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Fly Tying

cgolf

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About cgolf

  • Rank
    Beginner

Previous Fields

  • Favorite Species
    Smallies
  • Security
    2009
  1. What I still can't believe is that is illegal to posses feathers found in the wild. Last year I saw an eagle feather floating in the lake, I of course left it there knowing the law. I would think that in this day and age they would be able to stop people from poaching these birds for these feathers, while allowing little kids and big kids to be excited about the eagle feather they found while hiking or boating. Maybe I am naive, but I try to believe the best about people instead of the worst. And lets be honest how many people actually know this law, they don't teach it in school, so how would anyone know?
  2. Thanks I especially like the idea with running the thread through it once it is fanned out I will need to give it a try. Also the pattern that I had for the haystack just looked like a grey version of the compradun pattern (body was super smooth beaver dub). I will look it up online, the messy body version sounds fishier then what I tied. Thanks cgolf
  3. I just tied a bunch of haystacks, and wondered if I should fan out the wing before placing them in the flybox or out on the water right before I use the fly. Never tied this style of fly before, but they turned out real nice. Thanks cgolf
  4. The DanVise has been pretty solid for me, but I really don't like how the rotary is set up. I have it set up full loose right now, which can make it difficult to apply thread tension at times (jaws want to rotate). For some reason when I tighten it up, the rotation becomes jerky. The vise as it is works great for buggers etc, but is tough to tie smaller flies with due to the free rotation. What I am looking for is a vise that will rotate smoothly and stick at the point you stop. This may be difficult for the danvise due to all of the mass on the jaw assembly. The other issue is at times it does feel weak when applying lots of thread pressure when tying some bass flies which is why I switched to a cheap metal vise for these kinds of flies. For rotary tying like buggers and bivisibles the danvise is tough to beat, I just am looking for another option when tying nymphs, midges, and parachutes. Maybe a bargain basement vise with midge jaws would be good too, not sure. Thanks cgolf
  5. All, I am looking to get a new vise for christmas. I currently have a danvise and am happy with it, but am looking to upgrade a bit. I am looking for a vise that has the ability to rotate 360 degrees for fly viewing, but not really to be used as a tying aid (danvise would be used for buggers etc). As for what I tie, anything from size 24 midges to size 4/0 musky flies and also some deer hair bugs. For the deer hair bugs I have been using a cheap non rotary vise which I could continue to do in the future, so that would not be a requirement for the new vise. Thanks cgolf
  6. Got a bunch of this stuff for easter, because the colors looked good for smallie flies. Seeing the instructions for the Lake Erie Goby that was posted, I was surpised that they said to spin it. Is this stuff spun on like deer hair, used with a dubbing loop, or the standard dubbing rope. Just curious, I am going to give this stuff a shot soon. cgolf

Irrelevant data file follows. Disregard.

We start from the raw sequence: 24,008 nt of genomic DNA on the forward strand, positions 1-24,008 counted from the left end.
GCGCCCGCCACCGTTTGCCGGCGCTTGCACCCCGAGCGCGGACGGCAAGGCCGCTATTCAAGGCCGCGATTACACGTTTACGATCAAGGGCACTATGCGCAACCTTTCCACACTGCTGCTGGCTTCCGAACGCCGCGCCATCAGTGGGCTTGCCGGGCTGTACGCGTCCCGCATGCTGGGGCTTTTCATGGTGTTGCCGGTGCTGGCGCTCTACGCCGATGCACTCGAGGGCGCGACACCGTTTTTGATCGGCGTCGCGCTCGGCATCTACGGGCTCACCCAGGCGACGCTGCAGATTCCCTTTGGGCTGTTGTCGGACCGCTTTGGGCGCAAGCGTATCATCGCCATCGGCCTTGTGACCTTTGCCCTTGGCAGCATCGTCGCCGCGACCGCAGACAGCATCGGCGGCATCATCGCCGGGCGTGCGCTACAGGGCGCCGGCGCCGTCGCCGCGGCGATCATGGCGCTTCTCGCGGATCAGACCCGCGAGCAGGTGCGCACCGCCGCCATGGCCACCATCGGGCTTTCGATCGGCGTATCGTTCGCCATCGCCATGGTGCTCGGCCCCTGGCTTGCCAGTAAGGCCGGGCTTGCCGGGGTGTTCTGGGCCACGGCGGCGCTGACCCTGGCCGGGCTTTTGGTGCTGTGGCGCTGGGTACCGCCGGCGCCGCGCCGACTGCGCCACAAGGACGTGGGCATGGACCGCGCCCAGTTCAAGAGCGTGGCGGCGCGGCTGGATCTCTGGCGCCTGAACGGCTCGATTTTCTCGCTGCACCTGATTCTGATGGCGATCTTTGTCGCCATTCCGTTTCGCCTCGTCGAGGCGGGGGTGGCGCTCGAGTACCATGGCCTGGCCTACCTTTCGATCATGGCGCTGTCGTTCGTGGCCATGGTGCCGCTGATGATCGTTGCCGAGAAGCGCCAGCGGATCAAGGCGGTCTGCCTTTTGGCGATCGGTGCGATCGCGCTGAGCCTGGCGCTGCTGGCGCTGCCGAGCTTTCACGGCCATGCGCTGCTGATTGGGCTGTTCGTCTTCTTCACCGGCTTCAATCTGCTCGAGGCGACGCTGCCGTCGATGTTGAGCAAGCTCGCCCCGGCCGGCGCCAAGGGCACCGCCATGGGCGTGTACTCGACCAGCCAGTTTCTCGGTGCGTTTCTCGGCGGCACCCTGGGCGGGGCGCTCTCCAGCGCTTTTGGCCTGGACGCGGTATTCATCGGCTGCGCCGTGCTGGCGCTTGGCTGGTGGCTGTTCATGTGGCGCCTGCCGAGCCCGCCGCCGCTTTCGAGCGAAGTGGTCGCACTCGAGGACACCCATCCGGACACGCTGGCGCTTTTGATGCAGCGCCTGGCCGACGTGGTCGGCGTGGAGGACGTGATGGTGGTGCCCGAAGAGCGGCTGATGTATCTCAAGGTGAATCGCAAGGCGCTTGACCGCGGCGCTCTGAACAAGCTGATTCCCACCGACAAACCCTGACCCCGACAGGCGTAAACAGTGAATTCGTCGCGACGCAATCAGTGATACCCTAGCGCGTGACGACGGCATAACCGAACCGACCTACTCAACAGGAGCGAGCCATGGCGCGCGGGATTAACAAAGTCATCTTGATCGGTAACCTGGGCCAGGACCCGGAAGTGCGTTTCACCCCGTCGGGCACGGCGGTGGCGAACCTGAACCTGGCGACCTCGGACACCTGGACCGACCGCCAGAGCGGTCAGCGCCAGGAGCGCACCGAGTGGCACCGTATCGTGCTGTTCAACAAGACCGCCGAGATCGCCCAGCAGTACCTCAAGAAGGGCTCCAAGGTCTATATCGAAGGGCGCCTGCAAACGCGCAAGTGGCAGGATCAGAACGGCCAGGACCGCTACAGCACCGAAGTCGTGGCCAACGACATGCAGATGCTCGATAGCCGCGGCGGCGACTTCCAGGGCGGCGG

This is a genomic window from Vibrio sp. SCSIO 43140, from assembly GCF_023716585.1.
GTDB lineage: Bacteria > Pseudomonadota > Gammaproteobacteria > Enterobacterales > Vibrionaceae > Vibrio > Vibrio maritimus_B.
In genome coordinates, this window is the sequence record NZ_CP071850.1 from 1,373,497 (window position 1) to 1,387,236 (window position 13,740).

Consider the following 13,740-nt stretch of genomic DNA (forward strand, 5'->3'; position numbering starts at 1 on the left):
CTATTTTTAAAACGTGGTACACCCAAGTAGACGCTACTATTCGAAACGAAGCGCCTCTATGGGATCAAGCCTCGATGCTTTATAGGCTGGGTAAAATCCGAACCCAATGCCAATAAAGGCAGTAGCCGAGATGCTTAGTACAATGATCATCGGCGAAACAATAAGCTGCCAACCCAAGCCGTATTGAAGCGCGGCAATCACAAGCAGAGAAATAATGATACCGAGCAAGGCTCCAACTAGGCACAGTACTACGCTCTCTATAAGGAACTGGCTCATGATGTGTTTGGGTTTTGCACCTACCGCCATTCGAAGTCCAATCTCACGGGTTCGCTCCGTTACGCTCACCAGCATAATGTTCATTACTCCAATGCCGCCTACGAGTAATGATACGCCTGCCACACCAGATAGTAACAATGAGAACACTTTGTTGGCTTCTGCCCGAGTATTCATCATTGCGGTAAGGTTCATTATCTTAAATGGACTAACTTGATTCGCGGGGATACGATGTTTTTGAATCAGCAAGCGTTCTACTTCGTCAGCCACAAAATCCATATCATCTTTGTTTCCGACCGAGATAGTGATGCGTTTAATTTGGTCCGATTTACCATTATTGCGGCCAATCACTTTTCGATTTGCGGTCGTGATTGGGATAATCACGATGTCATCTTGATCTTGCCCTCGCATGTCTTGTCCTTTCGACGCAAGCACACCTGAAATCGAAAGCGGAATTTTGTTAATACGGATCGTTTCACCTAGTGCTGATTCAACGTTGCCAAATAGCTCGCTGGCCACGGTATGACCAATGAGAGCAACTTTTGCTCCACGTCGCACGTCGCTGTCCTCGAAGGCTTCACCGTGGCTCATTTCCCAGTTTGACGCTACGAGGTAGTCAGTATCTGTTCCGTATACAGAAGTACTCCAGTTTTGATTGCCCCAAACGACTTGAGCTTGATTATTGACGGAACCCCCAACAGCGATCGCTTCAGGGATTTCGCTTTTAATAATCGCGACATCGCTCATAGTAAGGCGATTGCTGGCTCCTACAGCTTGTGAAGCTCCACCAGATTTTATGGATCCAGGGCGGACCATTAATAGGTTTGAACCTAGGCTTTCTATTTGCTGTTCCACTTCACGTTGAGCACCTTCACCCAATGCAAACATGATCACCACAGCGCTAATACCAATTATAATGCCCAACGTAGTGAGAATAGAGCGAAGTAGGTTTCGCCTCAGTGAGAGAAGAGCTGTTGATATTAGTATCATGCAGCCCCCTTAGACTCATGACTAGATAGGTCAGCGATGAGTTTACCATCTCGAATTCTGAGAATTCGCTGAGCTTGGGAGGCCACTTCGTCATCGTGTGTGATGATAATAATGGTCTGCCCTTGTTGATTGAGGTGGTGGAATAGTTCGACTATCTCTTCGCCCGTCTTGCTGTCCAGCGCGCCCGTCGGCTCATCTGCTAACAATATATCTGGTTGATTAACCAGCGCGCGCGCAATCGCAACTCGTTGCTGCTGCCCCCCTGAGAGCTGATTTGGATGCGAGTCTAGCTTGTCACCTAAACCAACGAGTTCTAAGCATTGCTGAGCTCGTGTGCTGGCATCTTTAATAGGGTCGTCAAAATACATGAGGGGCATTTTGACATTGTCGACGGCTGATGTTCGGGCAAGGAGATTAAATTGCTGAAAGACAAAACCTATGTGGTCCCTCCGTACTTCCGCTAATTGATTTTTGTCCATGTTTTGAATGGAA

7. I only care about price if they are all the same, from what you note and the research I did online seems to indicate that the materials are not the same. I was really hoping though that someone has already done the experimenting and could share that info. I currently have all of the materials that I listed, most were bought because they were listed on a pattern sheet and I didn't realize at the time that I could substitute other materials. I am learning quickly now that substitutions can be made on patterns, and what materials work as substitutes. Thanks cgolf
  8. Did a web search to try and find a comparison between these materials and could not find one, or at least one that was useful. I guess I would like to know what the difference between these materials is (shed water, soak up water, glimmery colors, flat colors, etc). I have seen all of them listed for use in at least one spinner pattern for the wings. If they are interchangeable, I would obviously go with the cheapest, but if they have different properties, the I would use the appropriate material when needed. Thanks cgolf
  9. Looking to buy some winging material (Z-lon, Antron, Crystal Trigger point (Puglisi)). What color or colors would be a good starting point. I am relatively new to trout fishing (for sure dry fly fishing) and bug watching. To me the little critters all appear to have white or of white wings which I know from a bug class way to long ago in college not to be true. Also, advice or opinions on the materials I listed or others I am missing that would be better or cheaper. Thanks cgolf
  10. cgolf

    Furl-a-gig

    It actually cast pretty well for me. If anything it was hard to move it through the air due to the bulk of the fly. For me the weight was not an issue, but to be fair I am used to throwing big heavy bass flies so this thing was a cinch. I was using a 6 weight when I fished it. Due to the bulk I would probably not go lighter then that. I did tie mine rather large though (size 2 mustad 3366 hook). cgolf
  11. cgolf

    Furl-a-gig

    New to this site, but a vet of riversmallies. This l is an awesome fly, got to fish it once this season and picked up a bonus small brown trout while targeting smallies right at the end of the season. Once the smallie season reopens I am looking forward to using this fly, and may even give it a go for early season trout too. I could easily see this becoming my go to fly for smallies this year. Thanks cgolf
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